Are bad bills and worse service driving UK fibre customers into the arms of altnets?

Are bad bills and worse service driving UK fibre customers into the arms of altnets?
As customers face higher costs for worse connectivity services, do the UK’s big telcos have to worry about losing business to the altnets? And what can they learn from the smaller firms changing the face of fibre?

As millions of broadband customers face increases of around 15% or more for their connections, many are likely considering switching providers.

It’s a case of out of the frying pan and into the fire though, as recent research shows that the UK’s major telcos are lacking competition when it comes to quality of service.

Which?’s survey of 4,000 broadband customers found the UK’s biggest telcos to be lacking when it comes to speed, reliability, value, and customer / technical support.

With significant price hikes rolling in, Rocio Concha, Director of Policy and Advocacy at Which? says “It’s unacceptable that the major broadband firms are hiking prices for their mediocre services by such huge sums during this unrelenting cost of living crisis.”

The UK broadband market is dominated by four main providers – BT, Sky, Virgin Media and TalkTalk – who, combined, have over 25,000,000 subscribers, or about 85% of broadband customers.

Top 10 UK ISPs by subscribers

TalkTalk was rated the “worst major broadband provider,” with the lowest ratings for technical support, customer service and broadband speed (cited by one-fifth of former customers as the reason they switched); BT’s lack of value drove away nearly four in ten former customers; Sky’s customers were most likely to experience connection problems; and Virgin Media had low ratings for customer service, technical support, and value for money – though they allow unhappy customers to switch without penalty.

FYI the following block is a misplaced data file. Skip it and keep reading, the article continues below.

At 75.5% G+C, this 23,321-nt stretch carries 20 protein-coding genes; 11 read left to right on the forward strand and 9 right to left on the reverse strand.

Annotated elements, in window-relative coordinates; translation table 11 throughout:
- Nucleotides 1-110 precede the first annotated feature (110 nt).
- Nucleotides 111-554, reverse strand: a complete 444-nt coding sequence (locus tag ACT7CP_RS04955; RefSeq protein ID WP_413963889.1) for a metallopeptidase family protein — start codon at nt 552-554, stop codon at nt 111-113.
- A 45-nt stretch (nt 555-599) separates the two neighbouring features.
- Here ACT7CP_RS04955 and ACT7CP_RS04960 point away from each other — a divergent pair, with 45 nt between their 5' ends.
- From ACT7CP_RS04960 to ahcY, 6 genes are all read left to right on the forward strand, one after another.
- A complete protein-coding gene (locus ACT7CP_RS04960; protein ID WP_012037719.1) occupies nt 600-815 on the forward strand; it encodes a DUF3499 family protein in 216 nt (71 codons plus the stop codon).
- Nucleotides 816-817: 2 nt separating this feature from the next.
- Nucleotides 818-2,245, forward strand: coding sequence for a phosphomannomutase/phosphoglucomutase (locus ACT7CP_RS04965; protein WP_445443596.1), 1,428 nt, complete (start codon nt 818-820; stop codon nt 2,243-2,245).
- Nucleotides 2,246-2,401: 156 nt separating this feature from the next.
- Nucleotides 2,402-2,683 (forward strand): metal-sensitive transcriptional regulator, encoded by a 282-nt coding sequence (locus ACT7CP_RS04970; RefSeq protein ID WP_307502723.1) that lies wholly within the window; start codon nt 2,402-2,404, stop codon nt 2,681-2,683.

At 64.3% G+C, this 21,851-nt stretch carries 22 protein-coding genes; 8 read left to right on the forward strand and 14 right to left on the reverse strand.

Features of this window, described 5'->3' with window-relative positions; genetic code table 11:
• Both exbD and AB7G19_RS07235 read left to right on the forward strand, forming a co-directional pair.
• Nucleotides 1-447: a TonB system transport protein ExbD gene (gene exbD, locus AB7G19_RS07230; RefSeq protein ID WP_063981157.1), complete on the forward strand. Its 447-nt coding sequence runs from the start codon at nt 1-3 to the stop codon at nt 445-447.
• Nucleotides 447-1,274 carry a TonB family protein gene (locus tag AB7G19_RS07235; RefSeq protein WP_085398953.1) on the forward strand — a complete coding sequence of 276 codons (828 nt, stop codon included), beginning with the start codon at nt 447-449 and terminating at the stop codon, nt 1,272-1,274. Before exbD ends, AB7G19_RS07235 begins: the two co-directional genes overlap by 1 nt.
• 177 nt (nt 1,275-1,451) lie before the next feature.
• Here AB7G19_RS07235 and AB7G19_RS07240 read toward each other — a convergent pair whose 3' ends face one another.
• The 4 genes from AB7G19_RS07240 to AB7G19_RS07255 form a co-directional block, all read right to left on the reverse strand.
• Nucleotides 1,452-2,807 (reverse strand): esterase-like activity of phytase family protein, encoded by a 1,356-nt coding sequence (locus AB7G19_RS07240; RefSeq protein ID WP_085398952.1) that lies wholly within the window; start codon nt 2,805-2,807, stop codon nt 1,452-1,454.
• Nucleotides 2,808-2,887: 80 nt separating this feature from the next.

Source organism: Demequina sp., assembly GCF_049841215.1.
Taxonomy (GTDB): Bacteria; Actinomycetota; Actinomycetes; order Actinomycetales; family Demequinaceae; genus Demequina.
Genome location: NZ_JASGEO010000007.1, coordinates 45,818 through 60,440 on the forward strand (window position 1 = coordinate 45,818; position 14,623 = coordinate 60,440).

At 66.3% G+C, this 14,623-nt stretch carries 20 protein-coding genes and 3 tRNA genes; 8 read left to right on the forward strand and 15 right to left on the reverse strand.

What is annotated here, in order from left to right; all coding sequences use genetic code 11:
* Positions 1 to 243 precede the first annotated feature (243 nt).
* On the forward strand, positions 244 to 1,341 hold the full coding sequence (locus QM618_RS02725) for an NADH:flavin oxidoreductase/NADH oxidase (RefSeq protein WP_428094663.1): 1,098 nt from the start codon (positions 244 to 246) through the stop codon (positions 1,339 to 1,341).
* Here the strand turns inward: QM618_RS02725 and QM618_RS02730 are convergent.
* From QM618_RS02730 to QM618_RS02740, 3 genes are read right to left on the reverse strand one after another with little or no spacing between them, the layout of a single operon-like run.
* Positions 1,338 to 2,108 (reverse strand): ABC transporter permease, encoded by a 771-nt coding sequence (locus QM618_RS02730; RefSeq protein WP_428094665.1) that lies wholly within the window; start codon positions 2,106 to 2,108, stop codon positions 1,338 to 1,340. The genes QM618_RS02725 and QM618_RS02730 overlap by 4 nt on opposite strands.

Are the major telcos exploiting a captive market?

Certainly, Which?’s data shows that 46% of broadband customers have never ever switched provider, but perhaps disillusioned customers will consider one of the roughly 100 smaller altnets across the country, offering FTTP broadband to consumers and enterprises. Combined, the 10 biggest altnets cover 5.4 million premises as of this year, compared with 4.2 million premises in June 2022.

Billions of pounds have been invested in full fibre networks since 2010 from a mixture of public and private investment. Now, over 75% of UK households can access gigabit speed connections, even in areas where it would otherwise be commercially unviable, such as rural areas. Altnets will spend a combined £12 billion by 2026 on new networks, equalling the amount pledged by BT for the same period.